26 January 2011

Teucrium myriocladum – Lamiaceae

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Teucrium myriocladum – Lamiaceae

The Lamiaceae family has a number of interesting native and exotic plant species, the well-known Rosemary and Lavender are members of the latter, while Westringia and Prostanthera (Mint Bushes) from the former. Teucrium along with several other genera are not as well known, but are equally appealing. Teucrium myriocladum is known only from the NW and NE of Esperance, with most collections having been made in the mallee just  North and NW of the town.

It is not considered rare or endangered as it is often found after bushfire or soil disturbance in considerable numbers. Its preferred habitat is open mallee woodland with a sandy loam particularly over limestone, however the loam is usually better than the typical fine sand/clay normally found in these regions and is borderline for broadacre wheat farming, which may become a future issue.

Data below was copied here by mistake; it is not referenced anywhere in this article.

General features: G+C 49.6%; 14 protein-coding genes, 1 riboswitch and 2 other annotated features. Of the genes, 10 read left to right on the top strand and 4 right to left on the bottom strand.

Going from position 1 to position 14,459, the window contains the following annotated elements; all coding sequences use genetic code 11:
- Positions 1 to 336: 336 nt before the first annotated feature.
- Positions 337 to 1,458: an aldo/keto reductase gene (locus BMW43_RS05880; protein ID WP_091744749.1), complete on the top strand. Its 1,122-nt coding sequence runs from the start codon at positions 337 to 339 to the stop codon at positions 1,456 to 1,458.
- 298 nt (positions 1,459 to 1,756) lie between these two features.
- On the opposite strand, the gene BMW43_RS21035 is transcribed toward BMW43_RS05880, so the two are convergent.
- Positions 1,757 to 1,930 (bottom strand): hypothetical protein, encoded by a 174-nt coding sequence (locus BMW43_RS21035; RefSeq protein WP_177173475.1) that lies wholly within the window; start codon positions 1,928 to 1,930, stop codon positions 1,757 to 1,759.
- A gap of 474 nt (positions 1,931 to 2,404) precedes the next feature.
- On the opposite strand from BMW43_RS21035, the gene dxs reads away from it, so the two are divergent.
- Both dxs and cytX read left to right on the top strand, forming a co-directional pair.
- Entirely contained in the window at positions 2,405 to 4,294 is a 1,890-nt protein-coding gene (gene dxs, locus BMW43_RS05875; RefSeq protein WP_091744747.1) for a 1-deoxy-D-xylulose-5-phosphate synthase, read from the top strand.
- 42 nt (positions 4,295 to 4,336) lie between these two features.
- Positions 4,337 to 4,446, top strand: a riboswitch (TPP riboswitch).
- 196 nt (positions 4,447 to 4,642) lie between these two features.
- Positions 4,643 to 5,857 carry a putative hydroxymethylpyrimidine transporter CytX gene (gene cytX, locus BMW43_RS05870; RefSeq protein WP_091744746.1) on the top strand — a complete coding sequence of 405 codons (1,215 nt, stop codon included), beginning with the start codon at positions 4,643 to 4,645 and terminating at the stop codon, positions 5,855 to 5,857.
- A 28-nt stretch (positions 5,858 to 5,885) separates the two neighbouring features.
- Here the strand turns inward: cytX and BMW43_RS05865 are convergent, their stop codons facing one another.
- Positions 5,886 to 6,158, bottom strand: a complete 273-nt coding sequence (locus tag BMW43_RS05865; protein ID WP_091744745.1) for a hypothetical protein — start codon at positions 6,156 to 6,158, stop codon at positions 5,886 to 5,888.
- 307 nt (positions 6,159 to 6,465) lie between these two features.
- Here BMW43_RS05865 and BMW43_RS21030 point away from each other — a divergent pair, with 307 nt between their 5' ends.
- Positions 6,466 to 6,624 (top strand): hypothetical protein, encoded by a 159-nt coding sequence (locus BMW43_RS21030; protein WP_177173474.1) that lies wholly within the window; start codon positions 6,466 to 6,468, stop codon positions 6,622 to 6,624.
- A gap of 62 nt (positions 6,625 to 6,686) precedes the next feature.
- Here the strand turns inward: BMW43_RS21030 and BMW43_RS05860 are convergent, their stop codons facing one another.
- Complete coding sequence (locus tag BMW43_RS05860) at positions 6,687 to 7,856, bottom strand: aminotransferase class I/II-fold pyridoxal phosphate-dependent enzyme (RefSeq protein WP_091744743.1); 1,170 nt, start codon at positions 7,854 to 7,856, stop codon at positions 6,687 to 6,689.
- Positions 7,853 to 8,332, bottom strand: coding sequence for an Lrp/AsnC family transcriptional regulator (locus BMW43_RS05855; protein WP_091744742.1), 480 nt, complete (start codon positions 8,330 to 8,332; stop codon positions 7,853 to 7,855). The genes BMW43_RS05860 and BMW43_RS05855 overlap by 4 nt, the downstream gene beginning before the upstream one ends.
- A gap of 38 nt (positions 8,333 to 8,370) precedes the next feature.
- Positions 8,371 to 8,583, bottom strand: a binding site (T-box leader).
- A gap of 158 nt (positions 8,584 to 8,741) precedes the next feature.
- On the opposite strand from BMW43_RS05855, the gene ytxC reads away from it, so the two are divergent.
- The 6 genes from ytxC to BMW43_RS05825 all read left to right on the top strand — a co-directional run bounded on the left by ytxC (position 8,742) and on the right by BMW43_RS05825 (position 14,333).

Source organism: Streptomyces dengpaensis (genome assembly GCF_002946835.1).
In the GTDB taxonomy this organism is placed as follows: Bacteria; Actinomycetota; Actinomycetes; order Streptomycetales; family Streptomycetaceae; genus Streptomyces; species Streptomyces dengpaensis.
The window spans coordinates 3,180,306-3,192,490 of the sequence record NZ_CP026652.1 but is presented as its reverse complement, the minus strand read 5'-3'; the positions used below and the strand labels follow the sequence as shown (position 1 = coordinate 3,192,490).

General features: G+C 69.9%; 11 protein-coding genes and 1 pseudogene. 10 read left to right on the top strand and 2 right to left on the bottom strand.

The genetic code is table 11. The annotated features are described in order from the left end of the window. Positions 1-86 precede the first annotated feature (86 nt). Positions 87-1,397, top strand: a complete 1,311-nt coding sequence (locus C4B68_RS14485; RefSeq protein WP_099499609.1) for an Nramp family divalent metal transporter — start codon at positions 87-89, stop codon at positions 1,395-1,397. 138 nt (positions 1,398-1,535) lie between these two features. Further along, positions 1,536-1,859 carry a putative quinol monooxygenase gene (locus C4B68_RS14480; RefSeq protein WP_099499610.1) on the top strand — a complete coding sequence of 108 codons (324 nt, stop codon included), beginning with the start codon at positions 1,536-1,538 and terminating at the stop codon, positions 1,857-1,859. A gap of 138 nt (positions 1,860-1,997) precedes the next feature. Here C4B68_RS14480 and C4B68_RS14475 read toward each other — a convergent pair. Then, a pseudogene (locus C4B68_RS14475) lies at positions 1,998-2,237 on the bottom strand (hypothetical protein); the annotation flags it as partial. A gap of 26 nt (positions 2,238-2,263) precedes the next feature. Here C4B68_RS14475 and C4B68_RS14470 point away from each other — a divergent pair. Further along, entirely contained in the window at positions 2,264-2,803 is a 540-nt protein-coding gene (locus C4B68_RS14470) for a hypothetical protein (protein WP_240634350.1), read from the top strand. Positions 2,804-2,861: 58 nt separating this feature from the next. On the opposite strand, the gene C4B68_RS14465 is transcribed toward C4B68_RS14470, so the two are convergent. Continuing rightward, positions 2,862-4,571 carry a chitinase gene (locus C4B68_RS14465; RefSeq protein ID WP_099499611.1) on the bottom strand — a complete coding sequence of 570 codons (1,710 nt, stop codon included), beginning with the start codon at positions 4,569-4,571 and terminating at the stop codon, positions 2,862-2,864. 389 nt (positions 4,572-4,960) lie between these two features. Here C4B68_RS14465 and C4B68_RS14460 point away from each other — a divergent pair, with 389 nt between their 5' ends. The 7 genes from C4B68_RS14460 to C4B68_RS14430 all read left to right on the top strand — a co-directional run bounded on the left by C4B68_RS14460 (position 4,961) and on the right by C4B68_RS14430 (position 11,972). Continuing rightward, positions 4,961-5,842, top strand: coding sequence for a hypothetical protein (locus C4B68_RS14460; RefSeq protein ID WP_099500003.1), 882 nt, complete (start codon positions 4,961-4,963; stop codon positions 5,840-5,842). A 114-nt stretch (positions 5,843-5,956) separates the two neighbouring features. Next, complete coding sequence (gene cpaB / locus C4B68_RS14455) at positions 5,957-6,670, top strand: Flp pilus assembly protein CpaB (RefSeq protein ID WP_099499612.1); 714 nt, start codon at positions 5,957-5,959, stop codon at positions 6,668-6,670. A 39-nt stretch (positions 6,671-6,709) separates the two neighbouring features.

Teucrium myriocladum grows to around 30 cm (12”) in height and produces an interesting cream/green flower, which is distinctive due to the large pouch that can be clearly seen at its base. These form along the many upright branches of which the species name of myriocladum refers (myrios = countless + clados = branch). The leaves are small, hairy and revolute, probably the means of a small plant to survive hot dry summers close to the ground.

Flowering of this species is highly dependent on rainfall and it will bloom after decent falls. It is officially recorded from August to January, with another in May. As the region of this plant is seldom visited in the heat of summer/autumn, it will probably also produce flowers at other times if conditions are favourable.